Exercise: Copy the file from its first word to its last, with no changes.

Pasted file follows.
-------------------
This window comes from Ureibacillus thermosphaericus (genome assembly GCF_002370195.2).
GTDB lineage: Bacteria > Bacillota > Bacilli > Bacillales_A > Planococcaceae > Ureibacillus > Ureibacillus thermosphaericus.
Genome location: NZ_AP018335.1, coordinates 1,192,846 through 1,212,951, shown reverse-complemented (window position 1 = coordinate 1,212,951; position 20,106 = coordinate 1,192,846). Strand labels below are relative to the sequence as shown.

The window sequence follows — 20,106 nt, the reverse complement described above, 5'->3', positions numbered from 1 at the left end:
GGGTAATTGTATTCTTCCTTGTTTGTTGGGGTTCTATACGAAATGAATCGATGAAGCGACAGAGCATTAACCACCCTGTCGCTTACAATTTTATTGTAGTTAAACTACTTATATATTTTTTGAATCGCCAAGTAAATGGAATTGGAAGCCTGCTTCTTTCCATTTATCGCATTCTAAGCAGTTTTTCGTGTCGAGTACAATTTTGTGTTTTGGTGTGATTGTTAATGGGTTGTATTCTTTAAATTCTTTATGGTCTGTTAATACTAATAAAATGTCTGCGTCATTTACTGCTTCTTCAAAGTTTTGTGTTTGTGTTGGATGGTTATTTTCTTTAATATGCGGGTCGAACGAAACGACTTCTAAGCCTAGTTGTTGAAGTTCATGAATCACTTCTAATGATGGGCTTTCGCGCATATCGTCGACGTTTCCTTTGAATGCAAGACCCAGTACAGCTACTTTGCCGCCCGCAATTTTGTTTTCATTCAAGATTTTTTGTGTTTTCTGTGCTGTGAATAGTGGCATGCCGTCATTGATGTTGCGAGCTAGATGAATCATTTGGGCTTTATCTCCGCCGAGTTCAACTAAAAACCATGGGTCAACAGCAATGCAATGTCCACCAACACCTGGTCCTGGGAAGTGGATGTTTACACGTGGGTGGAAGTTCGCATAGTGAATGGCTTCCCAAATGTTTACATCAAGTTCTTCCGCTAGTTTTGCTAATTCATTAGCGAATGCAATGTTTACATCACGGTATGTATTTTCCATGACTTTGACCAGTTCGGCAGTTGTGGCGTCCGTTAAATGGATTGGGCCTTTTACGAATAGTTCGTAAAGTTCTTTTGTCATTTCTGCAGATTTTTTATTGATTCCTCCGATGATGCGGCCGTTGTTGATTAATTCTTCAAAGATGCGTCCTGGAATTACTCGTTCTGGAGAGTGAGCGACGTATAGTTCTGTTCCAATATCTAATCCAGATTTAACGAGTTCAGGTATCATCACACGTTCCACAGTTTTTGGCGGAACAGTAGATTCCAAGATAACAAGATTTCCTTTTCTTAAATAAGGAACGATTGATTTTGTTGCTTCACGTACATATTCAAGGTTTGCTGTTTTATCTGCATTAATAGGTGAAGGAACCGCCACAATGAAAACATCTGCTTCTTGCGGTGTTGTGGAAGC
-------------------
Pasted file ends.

This window comes from Ureibacillus thermosphaericus (genome assembly GCF_002370195.2).
GTDB lineage: Bacteria > Bacillota > Bacilli > Bacillales_A > Planococcaceae > Ureibacillus > Ureibacillus thermosphaericus.
Genome location: NZ_AP018335.1, coordinates 1,192,846 through 1,212,951, shown reverse-complemented (window position 1 = coordinate 1,212,951; position 20,106 = coordinate 1,192,846). Strand labels below are relative to the sequence as shown.

The window sequence follows — 20,106 nt, the reverse complement described above, 5'->3', positions numbered from 1 at the left end:
GGGTAATTGTATTCTTCCTTGTTTGTTGGGGTTCTATACGAAATGAATCGATGAAGCGACAGAGCATTAACCACCCTGTCGCTTACAATTTTATTGTAGTTAAACTACTTATATATTTTTTGAATCGCCAAGTAAATGGAATTGGAAGCCTGCTTCTTTCCATTTATCGCATTCTAAGCAGTTTTTCGTGTCGAGTACAATTTTGTGTTTTGGTGTGATTGTTAATGGGTTGTATTCTTTAAATTCTTTATGGTCTGTTAATACTAATAAAATGTCTGCGTCATTTACTGCTTCTTCAAAGTTTTGTGTTTGTGTTGGATGGTTATTTTCTTTAATATGCGGGTCGAACGAAACGACTTCTAAGCCTAGTTGTTGAAGTTCATGAATCACTTCTAATGATGGGCTTTCGCGCATATCGTCGACGTTTCCTTTGAATGCAAGACCCAGTACAGCTACTTTGCCGCCCGCAATTTTGTTTTCATTCAAGATTTTTTGTGTTTTCTGTGCTGTGAATAGTGGCATGCCGTCATTGATGTTGCGAGCTAGATGAATCATTTGGGCTTTATCTCCGCCGAGTTCAACTAAAAACCATGGGTCAACAGCAATGCAATGTCCACCAACACCTGGTCCTGGGAAGTGGATGTTTACACGTGGGTGGAAGTTCGCATAGTGAATGGCTTCCCAAATGTTTACATCAAGTTCTTCCGCTAGTTTTGCTAATTCATTAGCGAATGCAATGTTTACATCACGGTATGTATTTTCCATGACTTTGACCAGTTCGGCAGTTGTGGCGTCCGTTAAATGGATTGGGCCTTTTACGAATAGTTCGTAAAGTTCTTTTGTCATTTCTGCAGATTTTTTATTGATTCCTCCGATGATGCGGCCGTTGTTGATTAATTCTTCAAAGATGCGTCCTGGAATTACTCGTTCTGGAGAGTGAGCGACGTATAGTTCTGTTCCAATATCTAATCCAGATTTAACGAGTTCAGGTATCATCACACGTTCCACAGTTTTTGGCGGAACAGTAGATTCCAAGATAACAAGATTTCCTTTTCTTAAATAAGGAACGATTGATTTTGTTGCTTCACGTACATATTCAAGGTTTGCTGTTTTATCTGCATTAATAGGTGAAGGAACCGCCACAATGAAAACATCTGCTTCTTGCGGTGTTGTGGAAGC